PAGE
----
I’ve always dreamed of living in a hotel. I have a friend, well, not a friend, more like a literary acquaintance who is far from rich. But he’s managed to spend most of his adult life in a series of New York hotels. And I envy him–that illusion of transience, of impermanence. Because hotels are never meant to be or feel like home. Which is why there is something both baroque and vulgar, almost tawdry, about all this over-the-top extravagance that appeals to me. The exaggerated size of everything; the miles of miles of plush Persian carpets, the silks, the glitter of crystal chandeliers, and the gold. God! So much gilt and gold. It’s nothing like home. And I feel sorry for the weary rich who can afford to take the Ritz for granted; whose futile battle against boredom too often assumes the form of complaints.”Our guests are more demanding than ever,” says my secret guide as we begin the descent into the cavernous labyrinth beneath the gilt and gold. ”Once upon a time, we didn’t have any competition, you see? And now, we do.”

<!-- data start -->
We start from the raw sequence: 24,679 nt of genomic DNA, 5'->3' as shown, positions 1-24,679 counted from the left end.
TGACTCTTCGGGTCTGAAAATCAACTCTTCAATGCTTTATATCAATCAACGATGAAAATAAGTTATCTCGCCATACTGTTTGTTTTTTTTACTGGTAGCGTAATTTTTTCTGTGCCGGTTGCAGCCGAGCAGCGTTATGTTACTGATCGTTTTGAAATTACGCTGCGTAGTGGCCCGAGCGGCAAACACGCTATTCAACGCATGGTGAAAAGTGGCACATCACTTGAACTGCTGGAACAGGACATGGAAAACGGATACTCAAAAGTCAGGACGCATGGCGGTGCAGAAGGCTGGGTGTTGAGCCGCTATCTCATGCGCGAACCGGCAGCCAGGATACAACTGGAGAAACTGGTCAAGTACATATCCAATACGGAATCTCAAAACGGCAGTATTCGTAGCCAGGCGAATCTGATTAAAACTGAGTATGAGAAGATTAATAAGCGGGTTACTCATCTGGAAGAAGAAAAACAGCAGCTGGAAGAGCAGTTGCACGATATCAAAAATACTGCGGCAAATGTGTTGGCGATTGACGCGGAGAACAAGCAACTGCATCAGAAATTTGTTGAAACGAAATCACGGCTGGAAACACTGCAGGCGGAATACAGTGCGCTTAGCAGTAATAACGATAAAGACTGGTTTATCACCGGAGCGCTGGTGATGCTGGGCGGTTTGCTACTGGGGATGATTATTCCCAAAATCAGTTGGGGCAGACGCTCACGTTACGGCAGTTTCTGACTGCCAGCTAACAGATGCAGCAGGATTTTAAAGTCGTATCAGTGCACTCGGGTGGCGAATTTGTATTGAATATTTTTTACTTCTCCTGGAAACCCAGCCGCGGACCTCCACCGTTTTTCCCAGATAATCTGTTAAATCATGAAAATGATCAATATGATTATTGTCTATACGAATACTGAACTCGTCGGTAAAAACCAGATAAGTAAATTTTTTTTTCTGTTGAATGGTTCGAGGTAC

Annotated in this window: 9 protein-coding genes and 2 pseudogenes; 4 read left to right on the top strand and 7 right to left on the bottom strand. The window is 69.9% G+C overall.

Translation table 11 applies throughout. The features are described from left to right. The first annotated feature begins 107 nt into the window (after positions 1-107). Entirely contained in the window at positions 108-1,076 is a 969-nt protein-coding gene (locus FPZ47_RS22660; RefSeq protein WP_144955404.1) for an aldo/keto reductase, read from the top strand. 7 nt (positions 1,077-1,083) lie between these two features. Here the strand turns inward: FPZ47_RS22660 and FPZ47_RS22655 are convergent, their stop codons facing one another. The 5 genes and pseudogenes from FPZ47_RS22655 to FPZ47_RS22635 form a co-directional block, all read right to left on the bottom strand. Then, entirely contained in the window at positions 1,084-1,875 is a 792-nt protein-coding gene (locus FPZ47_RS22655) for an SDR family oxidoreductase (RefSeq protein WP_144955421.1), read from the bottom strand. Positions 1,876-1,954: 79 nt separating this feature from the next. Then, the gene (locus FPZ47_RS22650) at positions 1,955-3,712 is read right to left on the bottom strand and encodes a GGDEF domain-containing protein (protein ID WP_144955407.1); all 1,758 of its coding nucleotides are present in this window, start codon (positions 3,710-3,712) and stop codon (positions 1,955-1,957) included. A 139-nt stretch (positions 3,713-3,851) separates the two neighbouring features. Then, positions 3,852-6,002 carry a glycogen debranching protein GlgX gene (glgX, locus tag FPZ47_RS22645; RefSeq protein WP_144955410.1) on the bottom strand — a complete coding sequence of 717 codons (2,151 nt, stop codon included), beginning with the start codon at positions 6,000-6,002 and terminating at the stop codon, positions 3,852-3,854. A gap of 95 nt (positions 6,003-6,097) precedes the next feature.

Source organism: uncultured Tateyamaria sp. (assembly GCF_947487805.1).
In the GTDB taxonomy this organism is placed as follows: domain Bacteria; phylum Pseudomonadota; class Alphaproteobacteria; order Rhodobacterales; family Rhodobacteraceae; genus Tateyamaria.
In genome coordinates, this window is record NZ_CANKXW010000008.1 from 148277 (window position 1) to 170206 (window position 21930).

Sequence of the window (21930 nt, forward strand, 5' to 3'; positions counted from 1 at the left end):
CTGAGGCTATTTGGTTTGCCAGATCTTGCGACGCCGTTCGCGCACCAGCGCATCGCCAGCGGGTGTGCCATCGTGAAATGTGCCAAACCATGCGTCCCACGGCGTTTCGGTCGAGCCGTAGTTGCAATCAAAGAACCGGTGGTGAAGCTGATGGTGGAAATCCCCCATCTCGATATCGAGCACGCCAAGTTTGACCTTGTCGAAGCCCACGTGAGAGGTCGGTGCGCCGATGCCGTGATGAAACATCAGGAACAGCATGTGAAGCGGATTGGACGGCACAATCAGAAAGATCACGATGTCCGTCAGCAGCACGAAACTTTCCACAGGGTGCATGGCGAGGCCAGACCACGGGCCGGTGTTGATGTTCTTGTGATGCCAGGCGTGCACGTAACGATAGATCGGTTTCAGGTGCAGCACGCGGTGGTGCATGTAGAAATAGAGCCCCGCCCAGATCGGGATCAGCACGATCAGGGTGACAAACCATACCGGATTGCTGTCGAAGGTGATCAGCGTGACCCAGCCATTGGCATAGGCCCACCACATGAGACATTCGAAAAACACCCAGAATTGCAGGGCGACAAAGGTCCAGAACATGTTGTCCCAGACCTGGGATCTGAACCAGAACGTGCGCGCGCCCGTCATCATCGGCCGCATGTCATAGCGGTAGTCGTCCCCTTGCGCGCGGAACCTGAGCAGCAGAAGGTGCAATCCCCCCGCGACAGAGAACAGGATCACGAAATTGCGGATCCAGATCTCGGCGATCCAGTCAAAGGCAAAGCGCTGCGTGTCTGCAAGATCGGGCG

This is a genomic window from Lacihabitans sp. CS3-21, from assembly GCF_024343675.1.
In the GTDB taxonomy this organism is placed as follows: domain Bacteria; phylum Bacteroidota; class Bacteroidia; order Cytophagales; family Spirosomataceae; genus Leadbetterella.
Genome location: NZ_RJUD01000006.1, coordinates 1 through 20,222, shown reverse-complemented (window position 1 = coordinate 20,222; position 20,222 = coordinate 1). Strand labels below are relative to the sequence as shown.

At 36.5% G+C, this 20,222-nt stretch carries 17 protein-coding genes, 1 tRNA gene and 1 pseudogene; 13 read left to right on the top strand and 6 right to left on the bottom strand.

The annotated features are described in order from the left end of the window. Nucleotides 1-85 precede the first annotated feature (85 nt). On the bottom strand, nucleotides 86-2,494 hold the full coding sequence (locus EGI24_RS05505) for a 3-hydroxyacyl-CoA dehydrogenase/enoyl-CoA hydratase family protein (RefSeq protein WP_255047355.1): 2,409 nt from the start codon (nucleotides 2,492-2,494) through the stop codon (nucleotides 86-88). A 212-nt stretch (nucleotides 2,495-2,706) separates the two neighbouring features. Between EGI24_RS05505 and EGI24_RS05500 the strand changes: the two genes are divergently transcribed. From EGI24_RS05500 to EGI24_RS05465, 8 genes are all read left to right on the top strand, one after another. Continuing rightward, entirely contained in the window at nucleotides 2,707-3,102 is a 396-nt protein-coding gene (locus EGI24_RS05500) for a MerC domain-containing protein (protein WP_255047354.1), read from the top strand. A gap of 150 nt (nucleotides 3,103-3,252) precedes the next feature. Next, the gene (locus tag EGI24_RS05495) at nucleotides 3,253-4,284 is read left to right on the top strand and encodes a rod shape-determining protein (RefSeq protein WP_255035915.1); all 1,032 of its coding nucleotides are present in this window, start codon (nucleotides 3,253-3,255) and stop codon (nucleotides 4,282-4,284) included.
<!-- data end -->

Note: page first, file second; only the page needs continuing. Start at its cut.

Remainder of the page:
Wheezing as I struggle to keep up, we race down miles of blue tiled hallways where the hushed silence upstairs, the sense of langourous ease and purposelessness gives way to the clatter of pots and pans, the chatter of blue-uniformed maids, the dissonant image of undressed men. That is, men who have shed their tailor-made black suit jackets and rolled up their sleeves for lunch in the hotel cafeteria. There is the fragrance of fresh-baked breads, bagels, croissants, pretzels and whatever ever other floury flights of fancy might strike a capricious guest. A brief stop in the patisserie where the female chef employs twelve assistants to help create private fantasies like a hatbox garnished with five kilos of bonbons. The kitchens–as organized as any military operation before an invasion with its army of commis chefs, line chefs, sous chefs, sauciers, head chef, and caller. And the chocolate shop (yes, the Ritz also makes its own chocolates.) I glimpse the florist shop (ten assistants, 500 bunches a month, 40,000 stems) and my favorite: The polishing chambre where thousands of pounds of hotel silver is cleaned, buffed, and gently rinsed with white wine vinegar to remove last stubborn traces of fingerprints and tarnish. The laundry rooms consume an entire four block long sous sol and the swimming pool and spa, created when Fayed bought the hotel from the Ritz family in 1979, is so immense, the space to accomodate it had to be excavated–like the ruins of Pompeii and Heraculeum, straight from the bowels of the Paris earth.